Objectives: To test whether plasminogen is a critical component in the development of asthma.
Methods: We used a mouse model of ovalbumin-induced pulmonary inflammation in Plg+/+, Plg+/−, and Plg−/− mice.
Measurements and Main Results: The host responses measured included lung morphometry, and inflammatory mediators and cell counts were assessed in bronchoalveolar lavage fluid. Bronchoalveolar lavage demonstrated a marked increase in eosinophils and lymphocytes in ovalbumin-treated Plg+/+ mice, which were reduced to phosphate-buffered saline–treated control levels in Plg+/− or Plg−/− mice. Lung histology revealed peribronchial and perivascular leukocytosis, mucus production, and increased collagen deposition in ovalbumin-treated Plg+/+ but not in Plg+/− or Plg−/− mice. IL-5, tumor necrosis factor-α, and gelatinases, known mediators of asthma, were detected in bronchoalveolar lavage fluid of ovalbumin-treated Plg+/+ mice, yet were reduced in Plg−/− mice. Administration of the plasminogen inhibitor, tranexamic acid, reduced eosinophil and lymphocyte numbers, mucus production, and collagen deposition in the lungs of ovalbumin-treated Plg+/+ mice.
Conclusions: The decreased inflammation in the lungs of Plg−/− mice and its blockade with a plasminogen inhibitor indicate that plasminogen plays an important role in orchestrating the asthmatic response and suggests that plasminogen may be a therapeutic target for the treatment of asthma.
lung; knockout mice; pulmonary inflammation; fibrinolysis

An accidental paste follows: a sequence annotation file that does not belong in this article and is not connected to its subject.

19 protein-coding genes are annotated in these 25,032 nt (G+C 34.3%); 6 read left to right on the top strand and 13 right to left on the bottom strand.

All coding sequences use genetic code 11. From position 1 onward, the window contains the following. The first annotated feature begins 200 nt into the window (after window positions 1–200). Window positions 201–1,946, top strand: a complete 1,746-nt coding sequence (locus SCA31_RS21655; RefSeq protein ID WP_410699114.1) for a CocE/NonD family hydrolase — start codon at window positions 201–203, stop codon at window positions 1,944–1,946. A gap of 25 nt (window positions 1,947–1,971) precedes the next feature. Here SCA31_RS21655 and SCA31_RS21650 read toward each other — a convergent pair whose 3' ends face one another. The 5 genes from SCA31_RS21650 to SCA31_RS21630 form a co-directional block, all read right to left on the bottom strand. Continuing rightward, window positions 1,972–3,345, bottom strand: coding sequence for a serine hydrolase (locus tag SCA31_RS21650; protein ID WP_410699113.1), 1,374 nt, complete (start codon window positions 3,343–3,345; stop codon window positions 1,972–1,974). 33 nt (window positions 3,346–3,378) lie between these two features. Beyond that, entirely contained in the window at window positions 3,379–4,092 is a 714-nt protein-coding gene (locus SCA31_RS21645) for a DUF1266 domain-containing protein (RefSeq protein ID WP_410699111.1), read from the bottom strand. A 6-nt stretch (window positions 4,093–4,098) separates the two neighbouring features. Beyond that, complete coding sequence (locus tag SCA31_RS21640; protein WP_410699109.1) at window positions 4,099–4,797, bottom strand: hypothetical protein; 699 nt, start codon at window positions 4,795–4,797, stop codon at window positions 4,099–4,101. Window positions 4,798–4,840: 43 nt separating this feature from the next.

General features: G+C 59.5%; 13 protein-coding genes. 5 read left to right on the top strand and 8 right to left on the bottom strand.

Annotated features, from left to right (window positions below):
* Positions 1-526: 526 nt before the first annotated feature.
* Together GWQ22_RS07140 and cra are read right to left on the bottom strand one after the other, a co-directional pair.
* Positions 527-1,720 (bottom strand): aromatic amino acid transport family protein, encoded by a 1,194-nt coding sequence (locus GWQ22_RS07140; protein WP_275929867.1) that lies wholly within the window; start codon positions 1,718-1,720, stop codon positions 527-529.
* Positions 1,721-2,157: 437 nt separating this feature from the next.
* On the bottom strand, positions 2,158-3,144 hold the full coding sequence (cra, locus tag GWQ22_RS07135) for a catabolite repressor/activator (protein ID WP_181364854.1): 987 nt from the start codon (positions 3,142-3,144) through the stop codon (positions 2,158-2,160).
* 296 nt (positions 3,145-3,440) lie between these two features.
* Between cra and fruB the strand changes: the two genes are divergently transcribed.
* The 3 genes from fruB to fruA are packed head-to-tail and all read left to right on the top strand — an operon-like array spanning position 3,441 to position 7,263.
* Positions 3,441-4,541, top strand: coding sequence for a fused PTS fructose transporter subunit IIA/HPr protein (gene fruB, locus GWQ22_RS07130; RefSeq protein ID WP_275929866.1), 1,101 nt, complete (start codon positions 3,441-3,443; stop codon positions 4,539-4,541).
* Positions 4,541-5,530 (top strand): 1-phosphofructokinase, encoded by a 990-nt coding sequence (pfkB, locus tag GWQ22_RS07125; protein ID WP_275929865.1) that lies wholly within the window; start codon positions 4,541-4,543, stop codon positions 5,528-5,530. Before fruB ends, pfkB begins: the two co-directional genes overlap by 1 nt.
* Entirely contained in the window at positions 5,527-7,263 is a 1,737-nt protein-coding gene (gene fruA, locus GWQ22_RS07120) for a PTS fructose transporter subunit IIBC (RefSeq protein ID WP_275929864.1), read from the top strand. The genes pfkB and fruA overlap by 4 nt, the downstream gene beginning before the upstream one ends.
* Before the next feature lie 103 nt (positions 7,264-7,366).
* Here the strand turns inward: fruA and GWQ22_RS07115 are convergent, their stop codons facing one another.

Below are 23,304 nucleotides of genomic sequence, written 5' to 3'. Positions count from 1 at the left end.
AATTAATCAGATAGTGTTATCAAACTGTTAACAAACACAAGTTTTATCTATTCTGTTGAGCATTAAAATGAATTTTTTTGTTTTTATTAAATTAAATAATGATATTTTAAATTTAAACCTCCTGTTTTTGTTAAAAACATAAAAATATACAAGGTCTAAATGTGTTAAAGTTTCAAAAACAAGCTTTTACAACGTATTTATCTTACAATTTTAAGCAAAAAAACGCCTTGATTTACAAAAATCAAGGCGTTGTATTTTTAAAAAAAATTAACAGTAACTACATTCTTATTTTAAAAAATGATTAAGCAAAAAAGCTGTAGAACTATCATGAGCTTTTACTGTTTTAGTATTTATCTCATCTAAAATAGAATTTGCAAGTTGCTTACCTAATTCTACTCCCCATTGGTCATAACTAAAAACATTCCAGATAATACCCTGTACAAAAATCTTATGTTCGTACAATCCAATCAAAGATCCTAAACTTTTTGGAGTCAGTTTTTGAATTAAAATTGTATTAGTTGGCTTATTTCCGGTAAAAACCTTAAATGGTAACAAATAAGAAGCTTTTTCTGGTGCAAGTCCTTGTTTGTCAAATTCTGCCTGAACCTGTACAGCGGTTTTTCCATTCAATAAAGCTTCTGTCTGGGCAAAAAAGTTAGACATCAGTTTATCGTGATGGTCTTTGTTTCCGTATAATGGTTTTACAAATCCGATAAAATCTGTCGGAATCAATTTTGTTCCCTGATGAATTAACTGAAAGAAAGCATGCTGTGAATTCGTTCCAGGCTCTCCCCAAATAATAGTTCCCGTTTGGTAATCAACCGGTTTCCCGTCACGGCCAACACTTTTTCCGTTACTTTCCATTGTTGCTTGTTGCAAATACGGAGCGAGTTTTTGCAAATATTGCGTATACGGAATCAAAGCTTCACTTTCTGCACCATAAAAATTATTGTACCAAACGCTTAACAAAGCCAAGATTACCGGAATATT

Thirty three consecutive untreated patients with pulmonary sarcoidosis, confirmed histologically or by Kveim test, were investigated to correlate cell counts in bronchoalveolar lavage fluid with clinical features, the chest radiograph, and results of lung function tests. A persistently abnormal radiograph had been observed for one year or more in 26 (79%) and for two years or more in 20 (61%), but only 24% had dyspnoea. Twenty (61%) of 33 patients showed an increased percentage of lymphocytes in bronchoalveolar lavage fluid, although only eight (24%) exceeded 28%. A moderate increase of neutrophils, up to 12%, was found in 14 (42%). Lymphocyte percentage counts were higher in the group of patients without evidence of radiographic contraction suggesting fibrosis, and this contrasted with higher percentage neutrophil counts in those with contraction. There was also a correlation between the percentages of neutrophils and increasing radiographic profusion scores (p less than 0.001), suggesting that neutrophils may reflect the severity of the parenchymal legions as well as fibrotic distortion, and an inverse correlation with vital capacity (p less than 0.001) and transfer factor (TLCO) (p less than 0.1 greater than 0.05). No significant correlation was found between the lymphocyte counts and radiographic profusion scores, vital capacity or TLCO; but it was noted that all eight patients with high lymphocyte counts (greater than 28%) had radiographic profusion scores less than 12. This study shows that, especially in sarcoidosis with more extensive radiographic shadows of long duration, bronchoalveolar lavage neutrophils may be important as well as lymphocytes in clinical assessment of "activity" of disease. These observations are important because they throw doubt on whether the lavage lymphocyte count alone can be used as an indicator of the need to start corticosteroid treatment.